The village of Cooperstown, Mayor Jeff Katz and the village trustees have been served.
A lawsuit seeking to oust Cooperstown’s paid parking was handed out individually at a village meeting Monday night.
The first person to speak during public comment was Brenda Berstler, who filed the suit with attorney James Konstanty on Friday. Susan Lettis, a process server representing Konstanty, provided the court order to show cause of petition that has 27 supporters along with Berstler and her company, Savor Gracie Inc. The suit is returnable Friday, July 26, in state Supreme Court.
Berstler said the action was taken on advice of counsel to preserve the right of Cooperstown resident and business owners to legally challenge Local Law 3 of 2013, a right that would have expired June 25.
“The result of paid parking implementation in the Cooperstown central business district on Memorial Day Weekend has been a startling loss of revenue,” she said. “This is catastrophic for the entire retail shopping area.”
Berstler said paid parking has been confusing for visitors, caused discontent among residents and created an atmosphere of general ill will for all.
“This is hardly the reputation Cooperstown, or any village, wishes to cultivate — particularly our historic village of national prominence,” she said.
The owner of Savor New York at 171 Main St. called the $2 per hour fee outrageous, the signage inadequate and the machines confusing and malfunctioning.
“There is a constant threat of expensive ticketing that encourages anyone, resident or visitor, to hurry up and get out of town,” she said. “It’s hardly the welcome that encourages people to wander our village to shop dine and ‘Savor Cooperstown.’”
According to Berstler, every business owner understands the need for working capital and constant overhead costs, just as they understand the need for improvements in Cooperstown’s infrastructure.
“We are willing to work with the village to solve these issues, if our voices are given all due credence,” she said.
According to Katz, it was the board’s intent to talk about on-street paid parking during the meeting, but since there has been legal action taken, board members would not discuss any part of the law that is under legal challenge. However, he said board members could talk about other paid parking matters such as the machines themselves.
Also at the meeting, Stagecoach Coffee’s Rod Torrence presented initial results of a questionnaire seeking information from downtown merchants about the impact of paid parking on their businesses and customers. Contrary to what village officials are claiming, Torrence said, the effects of paid parking have been instantaneous and unmistakable to business owners with virtually every respondent reporting an immediate negative impact on sales and customer behavior.
For example, he said, “The Village Cobbler’s positive growth trend abruptly ended with paid parking, with sales now trending negatively. Reid’s Barbershop reports the loss of hundreds of dollars in weekly revenue since paid parking. Rudy’s Liquor Store, one of the village’s most venerable shops, is losing $100 a day in sales versus 2012 since Memorial Day. Tins & Bins has experienced a $2,000 sales decline between Memorial Day and June 20 compared to last year. Willis Monie Books went from positive sales increases in May to negative sales in June. Muskrat Hill reports a revenue loss of $8,000 in just three weeks since the advent of paid parking. Stagecoach Coffee, after doubling its seating capacity in February, has seen the sales momentum from its expansion drop by $250* a day. Sal’s Pizzeria claims to have lost local support and is unsure whether area customers will ever return. Locals tell Sal’s they are being ‘punished’ for being local and simply will not use paid parking …”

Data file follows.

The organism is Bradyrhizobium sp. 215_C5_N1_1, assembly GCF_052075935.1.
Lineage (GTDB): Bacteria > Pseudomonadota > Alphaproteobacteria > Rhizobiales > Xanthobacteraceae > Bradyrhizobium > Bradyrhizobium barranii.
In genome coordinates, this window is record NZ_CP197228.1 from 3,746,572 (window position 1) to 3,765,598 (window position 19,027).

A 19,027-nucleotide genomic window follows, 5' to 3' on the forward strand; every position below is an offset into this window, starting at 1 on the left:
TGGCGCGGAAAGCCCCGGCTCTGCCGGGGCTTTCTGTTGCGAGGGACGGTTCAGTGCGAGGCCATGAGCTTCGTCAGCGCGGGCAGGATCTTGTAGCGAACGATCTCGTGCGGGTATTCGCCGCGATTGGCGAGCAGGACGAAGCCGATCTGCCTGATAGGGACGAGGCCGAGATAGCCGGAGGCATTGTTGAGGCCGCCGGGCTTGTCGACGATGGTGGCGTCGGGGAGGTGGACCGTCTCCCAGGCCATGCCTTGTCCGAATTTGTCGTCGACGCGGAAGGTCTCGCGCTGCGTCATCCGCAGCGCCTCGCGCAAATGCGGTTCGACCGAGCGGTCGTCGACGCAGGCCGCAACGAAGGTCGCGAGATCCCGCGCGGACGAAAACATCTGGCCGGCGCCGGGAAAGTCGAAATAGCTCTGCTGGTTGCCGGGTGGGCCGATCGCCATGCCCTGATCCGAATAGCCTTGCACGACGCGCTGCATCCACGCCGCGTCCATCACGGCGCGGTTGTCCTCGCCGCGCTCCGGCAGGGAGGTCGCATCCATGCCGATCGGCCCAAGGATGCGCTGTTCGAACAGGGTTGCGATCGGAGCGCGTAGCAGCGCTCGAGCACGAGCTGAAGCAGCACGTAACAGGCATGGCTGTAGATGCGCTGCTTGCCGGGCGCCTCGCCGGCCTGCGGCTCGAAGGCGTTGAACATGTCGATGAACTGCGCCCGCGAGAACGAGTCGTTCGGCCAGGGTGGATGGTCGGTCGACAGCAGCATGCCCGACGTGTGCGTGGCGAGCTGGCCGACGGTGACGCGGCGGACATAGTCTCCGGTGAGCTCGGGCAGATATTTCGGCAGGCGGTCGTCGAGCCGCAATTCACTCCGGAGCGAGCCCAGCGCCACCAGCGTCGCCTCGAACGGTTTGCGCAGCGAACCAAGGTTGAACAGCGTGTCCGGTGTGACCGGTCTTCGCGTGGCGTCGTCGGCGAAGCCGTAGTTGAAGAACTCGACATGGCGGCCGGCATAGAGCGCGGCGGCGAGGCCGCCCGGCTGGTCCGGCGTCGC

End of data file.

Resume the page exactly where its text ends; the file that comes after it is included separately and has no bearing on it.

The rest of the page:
The list goes on.
Christopher Grady. owner at Stagecoach Coffee, said he worries he is afraid people are going to change their shopping habits.
“Are they going to wake up in the fall and say let’s head to Cooperstown? I don’t have an answer to that.”
Not everyone is unhappy with the paid parking, however. A few village residents spoke about the positive effects it has had for them such as being able to find a parking spot more easily.
Richard Blabey of Grove Street suggested the village add the option of purchasing the $25 parking permit on the tax bill so residents do not have to make a special trip into town to obtain one.
Jim Donley of Chestnut Street said he is a supporter of using paid parking for extra revenue and is happy he can now find a place to park. He said he feels his visits to village have increased since the implementation of paid parking because of the better access driving into town. However, he added he does not dispute the business problems.
“I encourage the board to work out these problems and to not give up the revenue,” he said.
Donley said he feels the implementation was lacking and it would help to have people around to help with the machines since there seems to be a lot of confused people gathered around them.
Paul Clark of Main Street said he just wants the board to listen to everybody.
“This group of trustees is going to be noted for putting a knife in the heart of Cooperstown’s business district and turning it and stabbing it,” he said.
Clark said the village does not welcome visitors, like its website and signs into town advertise.
“You are chasing them away,” he said.
*Editor's note: This story was changed at 2:40 p.m. June 26 to reflect the correct figure for Stagecoach Coffee's daily sales losses.